NOEL KING, HOST:
I'm Noel King in Washington, D.C., where a lot of people are riveted by the impeachment inquiry into President Trump. But what are people in the rest of the country thinking? NPR congressional correspondent Claudia Grisales is just back from a swing district north of Philly, and she's with me in studio. Hi, Claudia.
CLAUDIA GRISALES, BYLINE: Good morning.
KING: OK, so it makes sense to go to a swing district, but why did you pick this particular one?
GRISALES: Well, I visited a district representative - represented by Congresswoman Susan Wild. She's a freshman lawmaker for a labor-heavy area in the Lehigh Valley in Pennsylvania. Her district, in particular, was redrawn, and she flipped it from red to blue during the 2018 midterm elections. However, Trump won the state in 2016, so Wild didn't jump on the impeachment wagon right away. She just issued her support last week, and it could possibly give a window into how other swing districts are approaching this impeachment debate. And it was definitely a departure from the impeachment news bubble here. And Wild wants her constituents to know that unlike these D.C. conversations, this won't dominate her time. And she reiterated that point at a town hall last night.
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SUSAN WILD: And I assure you that my work on education and labor is not going to stop because there is an impeachment inquiry happening.
GRISALES: So this was Wild's first chance to visit with voters to gauge their reactions on her shift in position. She says she reached her impeachment decision after weighing the new whistleblower revelations against her oath to uphold the Constitution and signed on. Wild knows voters want to talk about things like climate change and health care and education, and she doesn't want impeachment to suck all the oxygen out of these other pressing matters.
KING: OK, so let's talk about what the voters told you - right? - because they're not in the D.C. bubble. So when you spoke to them about the inquiry, what did they say? Do they care? Do they not care?
GRISALES: They do care, but there's other issues that matter more to them. I went to Wild's meeting with labor leaders at the Teamsters Local 773 in Lehigh Valley in Pennsylvania, and it was a large, packed gathering that I also saw at a downtown Allentown church, and they wanted to talk about things like worker safety and early education. And impeachment hardly came up. Instead, voters are worried about how to improve concerns about health insurance, or even prescription drugs.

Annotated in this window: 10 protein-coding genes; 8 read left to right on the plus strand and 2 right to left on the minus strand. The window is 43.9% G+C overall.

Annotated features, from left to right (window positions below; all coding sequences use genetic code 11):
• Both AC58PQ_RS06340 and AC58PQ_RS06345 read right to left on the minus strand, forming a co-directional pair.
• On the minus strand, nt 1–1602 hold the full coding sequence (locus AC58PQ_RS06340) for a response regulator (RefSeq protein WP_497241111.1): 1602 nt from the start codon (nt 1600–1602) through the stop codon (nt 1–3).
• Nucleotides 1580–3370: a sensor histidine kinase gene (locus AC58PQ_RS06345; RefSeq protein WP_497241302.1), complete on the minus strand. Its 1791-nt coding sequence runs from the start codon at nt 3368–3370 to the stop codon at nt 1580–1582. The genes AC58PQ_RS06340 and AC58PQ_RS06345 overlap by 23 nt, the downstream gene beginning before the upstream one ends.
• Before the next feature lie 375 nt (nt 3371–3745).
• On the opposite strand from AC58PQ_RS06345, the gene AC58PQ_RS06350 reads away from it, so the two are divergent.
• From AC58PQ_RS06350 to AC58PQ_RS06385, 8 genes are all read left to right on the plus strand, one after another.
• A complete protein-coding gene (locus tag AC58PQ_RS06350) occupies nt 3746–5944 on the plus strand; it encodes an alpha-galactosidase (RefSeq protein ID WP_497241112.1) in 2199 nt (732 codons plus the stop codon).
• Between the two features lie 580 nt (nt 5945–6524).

And I talked to one of those constituents. Her name was Anne Radakovits, and she represents federal, county and local workers. She says she's impressed with Wild's ability to juggle concerns about impeachment but still keep her needs front and center.
ANNE RADAKOVITS: I need some kind of support to know that she's going to do what she can to guarantee the kind of future that I can have so that I can live like my grandparents do. I can retire. I can have stability. And I can do that with dignity.
GRISALES: So other voters I spoke to were on the same page. They applauded Wild for taking a patient approach to the inquiry and not jumping on the bandwagon right away.
KING: You also spoke to some people who just don't support the inquiry, right?
GRISALES: Yes, I spoke to one voter who voted - he supports Trump. David Potter - he's an engineer, father to four. And he calls himself an ex-Democrat. And he came out to Wild's event on education at the downtown Allentown church. And while he voted for her GOP opponent, he wanted to hear from her when it came to education. So he shared something with the Democrats I talked to. He wanted to keep the focus off impeachment. He said Trump opponents need to come up with their own way to make America great and not waste time fighting with the president.
DAVID POTTER: I think that's a move that could destroy the United States because I think it undermines the basic process of what the president is supposed to do.
GRISALES: Potter also said he may vote for Wild, but if she votes for impeachment, he'll vote for the Republican.
KING: Oh, that's really interesting. NPR congressional correspondent Claudia Grisales, thank you so much.
GRISALES: Thanks for having me. Transcript provided by NPR, Copyright NPR.